In a world where a restaurant existing for as long as a decade qualifies as a small miracle, Spain’s Sobrino de Botin, which has been serving for over 200 years, is almost unbelievable.
Recognized by the Guinness Book of World Records as the world’s oldest restaurant still in operation, Sobrino de Botin was first opened back in 1725. At the time that the restaurant opened (in the ground floor of an inn), it was actually up to the guests to bring their own meat and ingredients, which were then cooked in the eatery’s facilities. After the original owners died childless, the restaurant passed to their nephew, which is when it got its current name, which translates to “Nephew of Botin,” of course.
Over the next two hundred plus years, the trends of the city changed, but Sobrino de Botin never stopped cooking (after it was able to start cooking for people that is). Today the restaurant covers four floors of seating, each with its own Spanish theme, from the brick cellar to the fancier Felipe IV room. Even as the tourists began to flock to the restaurant, as will happen once Guinness gets its paws on you, the cuisine has stayed remarkably true to its Spanish roots, with the whole suckling pig, which is prepared in a brick oven, being the stand-out dish.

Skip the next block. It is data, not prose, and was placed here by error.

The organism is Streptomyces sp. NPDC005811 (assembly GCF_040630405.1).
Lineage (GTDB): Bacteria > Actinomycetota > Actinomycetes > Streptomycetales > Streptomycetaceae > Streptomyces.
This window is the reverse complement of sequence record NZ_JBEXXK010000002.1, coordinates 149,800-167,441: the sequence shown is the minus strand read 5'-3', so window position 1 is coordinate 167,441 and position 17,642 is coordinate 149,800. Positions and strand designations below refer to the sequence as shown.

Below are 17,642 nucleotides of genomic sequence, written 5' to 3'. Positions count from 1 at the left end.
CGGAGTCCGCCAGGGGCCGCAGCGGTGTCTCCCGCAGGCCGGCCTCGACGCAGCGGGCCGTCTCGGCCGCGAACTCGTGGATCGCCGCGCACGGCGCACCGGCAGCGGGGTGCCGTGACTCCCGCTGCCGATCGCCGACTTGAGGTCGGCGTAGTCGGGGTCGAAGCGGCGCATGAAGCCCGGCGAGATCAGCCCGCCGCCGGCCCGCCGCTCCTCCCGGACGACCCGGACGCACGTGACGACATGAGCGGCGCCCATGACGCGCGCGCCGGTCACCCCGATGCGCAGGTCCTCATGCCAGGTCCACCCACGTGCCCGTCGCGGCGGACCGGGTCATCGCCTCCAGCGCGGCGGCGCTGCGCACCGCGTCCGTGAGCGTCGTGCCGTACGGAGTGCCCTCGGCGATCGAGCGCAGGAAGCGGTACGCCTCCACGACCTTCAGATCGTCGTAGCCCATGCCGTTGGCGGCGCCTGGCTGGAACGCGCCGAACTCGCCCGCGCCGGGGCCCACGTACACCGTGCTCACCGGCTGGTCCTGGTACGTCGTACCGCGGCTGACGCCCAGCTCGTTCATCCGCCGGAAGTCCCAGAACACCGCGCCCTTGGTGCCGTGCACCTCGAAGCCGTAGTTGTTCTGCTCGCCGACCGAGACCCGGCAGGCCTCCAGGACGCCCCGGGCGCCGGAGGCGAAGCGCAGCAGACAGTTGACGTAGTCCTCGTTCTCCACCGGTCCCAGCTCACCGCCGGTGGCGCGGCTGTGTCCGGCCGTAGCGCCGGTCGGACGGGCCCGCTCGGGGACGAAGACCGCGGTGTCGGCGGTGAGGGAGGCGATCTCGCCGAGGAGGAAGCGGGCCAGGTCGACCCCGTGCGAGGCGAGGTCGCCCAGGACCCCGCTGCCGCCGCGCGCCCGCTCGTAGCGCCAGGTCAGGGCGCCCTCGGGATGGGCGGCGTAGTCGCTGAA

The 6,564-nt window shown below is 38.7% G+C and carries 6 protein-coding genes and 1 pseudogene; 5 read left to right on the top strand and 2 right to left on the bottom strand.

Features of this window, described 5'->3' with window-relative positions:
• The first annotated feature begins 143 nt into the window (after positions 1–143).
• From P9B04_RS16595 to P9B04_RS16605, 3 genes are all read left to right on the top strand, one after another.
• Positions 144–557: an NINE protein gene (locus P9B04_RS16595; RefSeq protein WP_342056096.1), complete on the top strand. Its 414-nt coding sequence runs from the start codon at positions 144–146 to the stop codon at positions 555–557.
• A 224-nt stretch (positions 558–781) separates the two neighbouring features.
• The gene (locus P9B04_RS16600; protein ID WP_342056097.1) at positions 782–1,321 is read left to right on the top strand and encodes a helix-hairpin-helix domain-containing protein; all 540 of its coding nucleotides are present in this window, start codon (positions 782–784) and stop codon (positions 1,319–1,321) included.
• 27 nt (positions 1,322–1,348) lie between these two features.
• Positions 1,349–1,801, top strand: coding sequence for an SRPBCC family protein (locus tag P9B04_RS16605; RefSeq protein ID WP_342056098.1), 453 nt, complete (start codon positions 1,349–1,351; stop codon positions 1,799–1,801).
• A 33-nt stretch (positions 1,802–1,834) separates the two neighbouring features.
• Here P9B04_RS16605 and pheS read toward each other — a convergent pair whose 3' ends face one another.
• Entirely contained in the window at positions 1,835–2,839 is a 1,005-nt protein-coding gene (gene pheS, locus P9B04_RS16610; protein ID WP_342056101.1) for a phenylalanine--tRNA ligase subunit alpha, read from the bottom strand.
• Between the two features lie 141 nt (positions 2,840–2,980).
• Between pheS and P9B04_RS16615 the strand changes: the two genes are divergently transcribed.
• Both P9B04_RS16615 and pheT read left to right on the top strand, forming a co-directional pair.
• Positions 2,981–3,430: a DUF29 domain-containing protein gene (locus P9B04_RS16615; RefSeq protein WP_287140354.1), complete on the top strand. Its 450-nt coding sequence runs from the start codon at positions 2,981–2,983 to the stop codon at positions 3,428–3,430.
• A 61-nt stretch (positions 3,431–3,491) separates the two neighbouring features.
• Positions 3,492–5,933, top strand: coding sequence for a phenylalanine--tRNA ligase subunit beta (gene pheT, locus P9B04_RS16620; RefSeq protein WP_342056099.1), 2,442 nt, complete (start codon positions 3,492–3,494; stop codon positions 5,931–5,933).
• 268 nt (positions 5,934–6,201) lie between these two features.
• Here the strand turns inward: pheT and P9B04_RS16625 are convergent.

The Sobrino de Botin likely saw its finest moment when it was mentioned by Ernest Hemingway in The Sun Also Rises, and it is rumored that the famous artist Francisco de Goya worked there as a young man. However, its legacy is clearly thanks to its astounding age rather than to its ties to art and literature.
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